I'v been playing around with scala again testing some language type check features. I'm trying to implement a vector library intened for use with graphics and I want to use the scala typechecker as much as possible to get early compile time warnings when using it. What I'v got so far.

trait VecT

abstract sealed class Vec[T,V[T] <: VecT](elems: T*)(implicit num: VecIntegral[T]) extends VecT {
  import num._

  def +(v: V[T]): V[T] = ???
  def -(v: V[T]): V[T] = ???
  def cross(v: V[T]): V[T] = ???
  def dot(v: V[T]): T = ???
  def unary_-(): V[T] = ???
  def *(scalar: T): V[T] = ???
  def abs: T = ???
  def *(v: V[T]): V[T] = cross(v)
  def apply(n: Int): T = ???
}

class Vec2[T](x: T, y: T)(implicit num: VecIntegral[T]) extends Vec[T, Vec2](x,y)
class Vec3[T](x: T, y: T, z: T)(implicit num: VecIntegral[T]) extends Vec[T, Vec3](x,y,z)

this allows me to do compile time checking for operations like even if the + operator is implemented in the abstract class

(new Vec3[Int](1,2,3)) + (new Vec3[Int](1,2,3))
(new Vec3[Int](1,2,3)) + (new Vec2[Int](1,2)) // Failes compilation

which is what i want.

So far so good. Now i would like to have a map function implemented in the abstract class something like

def map[A](f: T => A): V[A] = Vec(elems.map(f):_*)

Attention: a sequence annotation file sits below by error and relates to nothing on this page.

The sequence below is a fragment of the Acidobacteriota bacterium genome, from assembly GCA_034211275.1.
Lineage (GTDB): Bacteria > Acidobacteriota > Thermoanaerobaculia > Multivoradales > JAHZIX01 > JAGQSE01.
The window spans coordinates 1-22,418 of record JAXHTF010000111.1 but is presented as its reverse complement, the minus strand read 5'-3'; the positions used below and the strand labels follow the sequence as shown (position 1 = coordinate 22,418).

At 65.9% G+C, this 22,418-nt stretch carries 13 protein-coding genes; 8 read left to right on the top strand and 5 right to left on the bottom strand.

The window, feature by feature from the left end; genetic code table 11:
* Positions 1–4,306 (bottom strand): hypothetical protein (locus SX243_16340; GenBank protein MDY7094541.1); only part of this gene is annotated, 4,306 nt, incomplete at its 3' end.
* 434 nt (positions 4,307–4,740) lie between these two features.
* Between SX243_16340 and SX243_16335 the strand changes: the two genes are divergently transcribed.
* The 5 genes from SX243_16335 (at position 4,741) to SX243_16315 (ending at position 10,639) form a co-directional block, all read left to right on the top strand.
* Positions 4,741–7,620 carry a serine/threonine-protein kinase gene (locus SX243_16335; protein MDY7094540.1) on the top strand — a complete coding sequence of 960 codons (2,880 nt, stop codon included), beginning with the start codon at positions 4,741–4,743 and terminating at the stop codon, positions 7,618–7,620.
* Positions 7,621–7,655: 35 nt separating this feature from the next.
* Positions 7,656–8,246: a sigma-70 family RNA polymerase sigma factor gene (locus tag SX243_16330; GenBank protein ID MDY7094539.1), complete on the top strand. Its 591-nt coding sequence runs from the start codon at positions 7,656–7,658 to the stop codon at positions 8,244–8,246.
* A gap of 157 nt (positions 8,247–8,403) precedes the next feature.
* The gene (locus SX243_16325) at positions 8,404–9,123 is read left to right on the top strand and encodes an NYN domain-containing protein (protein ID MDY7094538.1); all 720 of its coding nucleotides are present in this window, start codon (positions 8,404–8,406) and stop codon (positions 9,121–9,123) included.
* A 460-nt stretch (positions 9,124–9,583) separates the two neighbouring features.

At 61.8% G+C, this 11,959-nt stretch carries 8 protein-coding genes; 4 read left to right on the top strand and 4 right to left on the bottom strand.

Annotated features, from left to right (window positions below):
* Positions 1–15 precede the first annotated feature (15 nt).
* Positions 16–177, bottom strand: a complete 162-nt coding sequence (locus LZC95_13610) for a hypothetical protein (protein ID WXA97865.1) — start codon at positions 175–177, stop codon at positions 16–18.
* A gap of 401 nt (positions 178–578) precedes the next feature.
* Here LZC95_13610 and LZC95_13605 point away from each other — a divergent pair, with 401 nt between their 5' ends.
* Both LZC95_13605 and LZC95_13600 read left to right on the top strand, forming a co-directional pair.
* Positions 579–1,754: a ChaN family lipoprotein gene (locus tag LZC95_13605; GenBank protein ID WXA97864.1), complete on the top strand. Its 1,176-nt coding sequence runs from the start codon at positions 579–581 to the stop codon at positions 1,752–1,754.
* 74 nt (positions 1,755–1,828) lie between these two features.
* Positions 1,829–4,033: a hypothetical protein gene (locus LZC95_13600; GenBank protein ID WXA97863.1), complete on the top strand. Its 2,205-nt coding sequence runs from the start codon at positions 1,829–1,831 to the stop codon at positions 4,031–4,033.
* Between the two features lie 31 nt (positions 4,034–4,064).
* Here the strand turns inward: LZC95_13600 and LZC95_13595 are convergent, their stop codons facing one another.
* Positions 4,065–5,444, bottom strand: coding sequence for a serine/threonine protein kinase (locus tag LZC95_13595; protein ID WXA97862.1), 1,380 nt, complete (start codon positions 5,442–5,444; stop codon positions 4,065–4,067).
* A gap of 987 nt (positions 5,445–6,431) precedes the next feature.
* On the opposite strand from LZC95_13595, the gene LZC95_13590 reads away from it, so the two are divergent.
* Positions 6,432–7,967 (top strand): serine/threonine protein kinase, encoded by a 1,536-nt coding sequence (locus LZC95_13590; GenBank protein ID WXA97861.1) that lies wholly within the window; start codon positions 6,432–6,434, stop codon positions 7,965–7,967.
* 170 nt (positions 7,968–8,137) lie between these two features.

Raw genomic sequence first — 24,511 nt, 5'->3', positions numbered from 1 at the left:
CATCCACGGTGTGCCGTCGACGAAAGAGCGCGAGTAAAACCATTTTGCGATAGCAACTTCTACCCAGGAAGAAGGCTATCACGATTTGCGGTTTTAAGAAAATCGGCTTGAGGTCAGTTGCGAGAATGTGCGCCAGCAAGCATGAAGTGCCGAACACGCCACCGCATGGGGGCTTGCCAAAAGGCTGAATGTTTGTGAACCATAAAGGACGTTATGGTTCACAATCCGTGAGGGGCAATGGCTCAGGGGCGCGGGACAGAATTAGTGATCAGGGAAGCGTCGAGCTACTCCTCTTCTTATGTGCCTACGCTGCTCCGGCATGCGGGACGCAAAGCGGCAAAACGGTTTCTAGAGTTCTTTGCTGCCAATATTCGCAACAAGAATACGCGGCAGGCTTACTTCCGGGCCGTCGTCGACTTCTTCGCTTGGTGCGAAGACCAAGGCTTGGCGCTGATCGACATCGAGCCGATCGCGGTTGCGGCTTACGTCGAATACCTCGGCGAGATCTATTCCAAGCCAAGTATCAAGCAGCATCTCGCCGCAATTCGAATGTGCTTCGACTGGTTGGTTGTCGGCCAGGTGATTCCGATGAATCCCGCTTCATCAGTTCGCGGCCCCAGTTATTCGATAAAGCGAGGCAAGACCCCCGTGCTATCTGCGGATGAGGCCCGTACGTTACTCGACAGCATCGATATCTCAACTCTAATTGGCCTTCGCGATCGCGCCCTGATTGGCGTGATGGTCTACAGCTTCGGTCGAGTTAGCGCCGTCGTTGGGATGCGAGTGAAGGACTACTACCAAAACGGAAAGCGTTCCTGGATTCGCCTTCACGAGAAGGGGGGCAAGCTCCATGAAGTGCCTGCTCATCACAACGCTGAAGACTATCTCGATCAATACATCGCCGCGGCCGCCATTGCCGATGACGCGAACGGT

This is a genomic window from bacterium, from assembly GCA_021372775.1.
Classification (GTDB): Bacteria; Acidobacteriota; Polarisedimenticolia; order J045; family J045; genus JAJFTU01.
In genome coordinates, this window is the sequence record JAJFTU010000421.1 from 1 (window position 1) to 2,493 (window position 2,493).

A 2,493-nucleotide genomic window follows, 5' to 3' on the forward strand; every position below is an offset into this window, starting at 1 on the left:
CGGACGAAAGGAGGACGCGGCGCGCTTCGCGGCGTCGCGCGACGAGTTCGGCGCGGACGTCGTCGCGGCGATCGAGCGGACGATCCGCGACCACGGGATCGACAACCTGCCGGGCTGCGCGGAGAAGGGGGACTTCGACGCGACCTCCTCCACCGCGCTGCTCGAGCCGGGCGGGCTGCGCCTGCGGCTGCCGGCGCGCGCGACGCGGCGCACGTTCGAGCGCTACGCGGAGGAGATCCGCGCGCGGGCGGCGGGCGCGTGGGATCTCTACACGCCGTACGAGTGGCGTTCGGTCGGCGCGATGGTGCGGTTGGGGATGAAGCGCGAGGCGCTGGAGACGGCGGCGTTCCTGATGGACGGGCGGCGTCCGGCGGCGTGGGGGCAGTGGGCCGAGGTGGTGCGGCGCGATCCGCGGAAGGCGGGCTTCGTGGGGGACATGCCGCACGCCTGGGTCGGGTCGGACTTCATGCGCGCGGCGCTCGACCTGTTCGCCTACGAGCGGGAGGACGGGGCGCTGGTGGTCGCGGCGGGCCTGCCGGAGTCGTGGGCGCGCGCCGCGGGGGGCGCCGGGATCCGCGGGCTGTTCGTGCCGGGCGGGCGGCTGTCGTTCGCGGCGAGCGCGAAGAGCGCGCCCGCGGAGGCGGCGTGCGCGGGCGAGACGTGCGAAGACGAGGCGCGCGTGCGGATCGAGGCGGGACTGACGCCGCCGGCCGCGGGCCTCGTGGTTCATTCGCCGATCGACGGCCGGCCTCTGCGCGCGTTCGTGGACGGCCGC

So my attempt of realizing this would be to create a general Vec factory

object Vec {
  def apply[T, V[T] <: VecT](elemes: T*)(implicit num: VecIntegral[T]): V[T] = elems match {
    case Seq(x,y)   => new V[T](x,y)
    case Seq(x,y,z) => new V[T](x,y,z)
}

but that wont work, expression of type V does not comform to exptected type V[T]

So my question. Is there any "good" general way of implementing a factory like this?

up vote 1 down vote accepted

For why new V[T](...) doesn't and shouldn't work, see https://stackoverflow.com/a/39286308/9204. One solution would be

trait VecFactory[V[_]] { def newVec[T](elems: Seq[T]): V[T] }

abstract sealed class Vec[T,V[T] <: VecT](elems: T*)(implicit num: VecIntegral[T], factory: VecFactory[V]) {
  def map[A](f: T => A): V[A] = factory.newVec(elems.map(f))
}
class Vec2[T](x: T, y: T)(implicit num: VecIntegral[T]) extends Vec[T, Vec2](x,y)
object Vec2 {
  implicit val factory: VecFactory[Vec2] = new VecFactory[Vec2] { 
    def newVec[T](elems: Seq[T]) = new Vec2(elems(0), elems(1))
  }
}

class Vec3[T](x: T, y: T, z: T)(implicit num: VecIntegral[T]) extends Vec[T, Vec3](x,y,z)
object Vec3 {
  implicit val factory: VecFactory[Vec3] = ...
}

Note that this still isn't perfectly safe: the factories need to be called with sequences of specific length.

  • I see where you are going but trait VecFactory[V] { def newVec[T](elems: Seq[T]): V[T] } complains about V not taking any parameters and Vec3 takes a type parameter in the new VecFactory[Vec3] – Patrik Sep 2 '16 at 10:00
  • Sorry, fixed the syntax. – Alexey Romanov Sep 2 '16 at 10:41
  • Thanks got it to work now! gist with i ended up with gist.github.com/kaffepanna/948bb80ef7038a5fbda1a4171a07ccdf – Patrik Sep 2 '16 at 13:06

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